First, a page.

CONSUMER HEALTH, PATIENT CARE

Ask the Doctor: Dr. Harvey Gross

With age comes wisdom—and adjustment. We all want to have a good quality of life, function at the highest level possible, and age gracefully and with health. Though this requires some lifestyle changes as the years go by, we should strive to be active and continue to involve ourselves with family, friends, and community, regardless of age.

I’m getting older and my children are encouraging me to see a geriatrician. What are the advantages compared to seeing my regular primary care doctor?

Dr. Gross: Geriatricians are specialists in diseases of aging; we provide continuity of care for patients 65 to 100-plus. As geriatricians, we have a greater awareness and sensitivity to the complex needs of the older person. We understand that older patients frequently have co-existing chronic conditions, see multiple specialists and may be on numerous medications—that each patient has their own spectrum of health issues.

How is geriatric care tailored to meet specific patient needs?

Dr. Gross: When patients come to our office, we recognize that they are older and we keep that in mind. We have special electric exam tables that raise and lower so patients can easily reach the table. As geriatricians, we are helping patients understand, and adjust to, the concept of getting older, and dealing with issues of aging. My focus is to enable each patient to have the best quality of life possible, regardless of age.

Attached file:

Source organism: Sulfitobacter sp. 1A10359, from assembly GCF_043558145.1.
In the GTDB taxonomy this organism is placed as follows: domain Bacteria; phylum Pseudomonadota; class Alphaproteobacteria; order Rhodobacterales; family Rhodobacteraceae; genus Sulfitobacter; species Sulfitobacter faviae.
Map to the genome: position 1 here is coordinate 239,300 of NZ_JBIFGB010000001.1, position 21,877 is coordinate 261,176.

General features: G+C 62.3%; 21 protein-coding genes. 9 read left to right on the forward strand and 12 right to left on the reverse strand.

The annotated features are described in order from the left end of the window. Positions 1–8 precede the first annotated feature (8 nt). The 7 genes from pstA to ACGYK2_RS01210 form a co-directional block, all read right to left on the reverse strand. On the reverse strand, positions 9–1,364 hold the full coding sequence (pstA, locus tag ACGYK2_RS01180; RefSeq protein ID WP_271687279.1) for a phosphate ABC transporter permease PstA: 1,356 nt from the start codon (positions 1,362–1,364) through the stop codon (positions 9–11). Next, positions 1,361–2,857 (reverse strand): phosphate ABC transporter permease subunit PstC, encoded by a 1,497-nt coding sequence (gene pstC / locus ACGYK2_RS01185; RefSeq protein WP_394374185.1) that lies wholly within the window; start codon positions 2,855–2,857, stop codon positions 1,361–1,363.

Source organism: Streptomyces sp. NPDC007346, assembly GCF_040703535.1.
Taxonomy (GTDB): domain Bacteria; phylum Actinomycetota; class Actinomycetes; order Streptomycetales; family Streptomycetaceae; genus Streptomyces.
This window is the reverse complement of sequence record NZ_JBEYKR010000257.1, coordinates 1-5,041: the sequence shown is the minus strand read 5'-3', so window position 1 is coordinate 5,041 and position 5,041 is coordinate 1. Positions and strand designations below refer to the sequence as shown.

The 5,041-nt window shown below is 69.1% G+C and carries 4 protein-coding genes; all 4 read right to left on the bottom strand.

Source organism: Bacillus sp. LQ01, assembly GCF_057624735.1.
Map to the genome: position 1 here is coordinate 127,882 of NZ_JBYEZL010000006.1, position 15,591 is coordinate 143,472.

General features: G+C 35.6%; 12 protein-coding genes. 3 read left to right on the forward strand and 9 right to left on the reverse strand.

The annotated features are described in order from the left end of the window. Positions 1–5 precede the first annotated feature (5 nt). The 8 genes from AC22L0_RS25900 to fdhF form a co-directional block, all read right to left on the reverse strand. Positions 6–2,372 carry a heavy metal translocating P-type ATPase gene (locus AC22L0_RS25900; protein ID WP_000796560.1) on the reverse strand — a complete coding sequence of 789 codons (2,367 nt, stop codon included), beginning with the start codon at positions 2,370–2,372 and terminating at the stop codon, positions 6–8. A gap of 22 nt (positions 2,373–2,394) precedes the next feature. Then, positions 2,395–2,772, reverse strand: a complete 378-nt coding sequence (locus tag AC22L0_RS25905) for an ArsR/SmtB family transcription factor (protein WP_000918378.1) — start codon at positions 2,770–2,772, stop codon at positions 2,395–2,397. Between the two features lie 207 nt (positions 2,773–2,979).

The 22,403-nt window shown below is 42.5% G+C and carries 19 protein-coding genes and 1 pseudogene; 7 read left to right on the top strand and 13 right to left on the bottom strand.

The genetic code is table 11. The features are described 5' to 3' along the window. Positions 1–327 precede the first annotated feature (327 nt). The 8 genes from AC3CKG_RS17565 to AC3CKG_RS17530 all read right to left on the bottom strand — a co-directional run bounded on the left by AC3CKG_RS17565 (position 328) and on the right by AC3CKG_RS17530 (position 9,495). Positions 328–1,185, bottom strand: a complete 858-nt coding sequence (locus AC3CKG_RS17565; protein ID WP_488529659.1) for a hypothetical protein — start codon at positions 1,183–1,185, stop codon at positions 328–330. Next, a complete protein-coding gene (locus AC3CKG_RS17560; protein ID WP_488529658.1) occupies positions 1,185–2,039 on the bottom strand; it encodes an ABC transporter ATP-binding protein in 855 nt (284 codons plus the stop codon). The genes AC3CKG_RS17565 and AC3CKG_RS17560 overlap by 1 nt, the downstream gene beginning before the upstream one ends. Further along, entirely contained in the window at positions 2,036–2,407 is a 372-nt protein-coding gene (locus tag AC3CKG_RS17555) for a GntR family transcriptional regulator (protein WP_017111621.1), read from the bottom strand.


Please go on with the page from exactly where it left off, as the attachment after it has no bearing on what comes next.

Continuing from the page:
Aside from fleeting aches and pains, what should I be concerned about as I get older?

Dr. Gross: A lot of patients are concerned about potential loss of control and independence. They often seek clarification on whether they are experiencing symptoms of natural aging or something more serious. One of the major fears of growing older is the development of memory loss. A geriatrician helps distinguish between normal aging versus the onset of dementia. Hearing loss is also common as people get older, but many patients deny loss of hearing to avoid using hearing aids—even though they improve quality of life. Many also worry about losing the freedom to drive, but it is critically important to evaluate whether driving is safe for the patient and others on the road.

Why is it important to discuss common health issues from a geriatric standpoint?

Dr. Gross: Sometimes a fall is not just a fall, but a sign of an underlying medical issue such as loss of muscle strength or gait imbalance. Patients tend to deny and minimize why they fell, but, as geriatricians, we strive to address the issues that may cause falling and try to prevent further falls. Medications may also play a significant role as they can have interactions and are metabolized differently as patients age. Over-the-counter medications and herbal supplements need to be taken into consideration as they often interact with prescribed medication. Benefits must outweigh the risks. This also applies with screening and vaccination.

Posted December 2018


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